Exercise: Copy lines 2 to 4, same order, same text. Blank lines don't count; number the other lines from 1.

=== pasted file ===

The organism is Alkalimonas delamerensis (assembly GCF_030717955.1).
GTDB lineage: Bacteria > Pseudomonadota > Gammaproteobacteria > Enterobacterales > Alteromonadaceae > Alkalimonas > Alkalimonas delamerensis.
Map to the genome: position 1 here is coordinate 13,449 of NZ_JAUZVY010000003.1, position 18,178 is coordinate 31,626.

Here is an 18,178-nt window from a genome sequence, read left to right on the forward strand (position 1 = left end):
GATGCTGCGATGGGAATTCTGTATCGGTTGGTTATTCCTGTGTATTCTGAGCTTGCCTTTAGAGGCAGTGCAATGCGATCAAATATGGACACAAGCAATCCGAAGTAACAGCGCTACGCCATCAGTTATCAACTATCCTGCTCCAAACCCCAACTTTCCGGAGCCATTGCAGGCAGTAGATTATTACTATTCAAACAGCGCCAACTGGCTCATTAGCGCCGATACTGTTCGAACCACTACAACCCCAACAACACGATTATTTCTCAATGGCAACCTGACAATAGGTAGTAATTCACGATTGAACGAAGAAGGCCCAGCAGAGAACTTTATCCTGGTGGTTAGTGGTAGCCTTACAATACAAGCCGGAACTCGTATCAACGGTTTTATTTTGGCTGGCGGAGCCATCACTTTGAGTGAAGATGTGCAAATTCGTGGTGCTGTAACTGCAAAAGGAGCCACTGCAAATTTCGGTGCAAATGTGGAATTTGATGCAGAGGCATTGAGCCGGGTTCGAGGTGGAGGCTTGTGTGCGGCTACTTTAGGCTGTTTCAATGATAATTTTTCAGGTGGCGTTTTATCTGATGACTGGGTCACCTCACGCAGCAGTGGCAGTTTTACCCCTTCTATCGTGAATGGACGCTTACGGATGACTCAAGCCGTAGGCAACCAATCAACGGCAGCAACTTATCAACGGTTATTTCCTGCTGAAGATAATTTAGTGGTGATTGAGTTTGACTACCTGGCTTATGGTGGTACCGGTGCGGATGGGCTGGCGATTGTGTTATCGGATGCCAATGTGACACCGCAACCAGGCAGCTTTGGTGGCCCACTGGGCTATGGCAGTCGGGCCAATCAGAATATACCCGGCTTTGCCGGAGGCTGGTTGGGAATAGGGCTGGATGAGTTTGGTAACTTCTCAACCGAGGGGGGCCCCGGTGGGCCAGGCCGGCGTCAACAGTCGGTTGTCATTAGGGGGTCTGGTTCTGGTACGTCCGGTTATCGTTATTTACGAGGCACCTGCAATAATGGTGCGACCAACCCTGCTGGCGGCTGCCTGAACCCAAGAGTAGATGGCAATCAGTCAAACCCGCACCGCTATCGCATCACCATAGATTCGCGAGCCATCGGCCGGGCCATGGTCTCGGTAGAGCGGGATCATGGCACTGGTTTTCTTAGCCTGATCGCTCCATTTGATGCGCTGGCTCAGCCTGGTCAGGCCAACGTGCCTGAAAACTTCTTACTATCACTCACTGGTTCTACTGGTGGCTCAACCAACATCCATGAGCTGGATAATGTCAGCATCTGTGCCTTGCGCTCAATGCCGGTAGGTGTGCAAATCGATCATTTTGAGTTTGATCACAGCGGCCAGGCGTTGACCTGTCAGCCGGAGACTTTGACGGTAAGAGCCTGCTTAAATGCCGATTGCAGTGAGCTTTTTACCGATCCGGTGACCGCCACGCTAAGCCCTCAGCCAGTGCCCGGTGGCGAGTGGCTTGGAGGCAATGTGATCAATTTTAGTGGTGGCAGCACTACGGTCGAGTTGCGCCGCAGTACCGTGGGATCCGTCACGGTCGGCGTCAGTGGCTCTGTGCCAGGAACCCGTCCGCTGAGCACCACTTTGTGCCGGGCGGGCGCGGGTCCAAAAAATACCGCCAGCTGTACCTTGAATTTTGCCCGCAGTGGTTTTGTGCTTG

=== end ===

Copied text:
GTDB lineage: Bacteria > Pseudomonadota > Gammaproteobacteria > Enterobacterales > Alteromonadaceae > Alkalimonas > Alkalimonas delamerensis.
Map to the genome: position 1 here is coordinate 13,449 of NZ_JAUZVY010000003.1, position 18,178 is coordinate 31,626.

Here is an 18,178-nt window from a genome sequence, read left to right on the forward strand (position 1 = left end):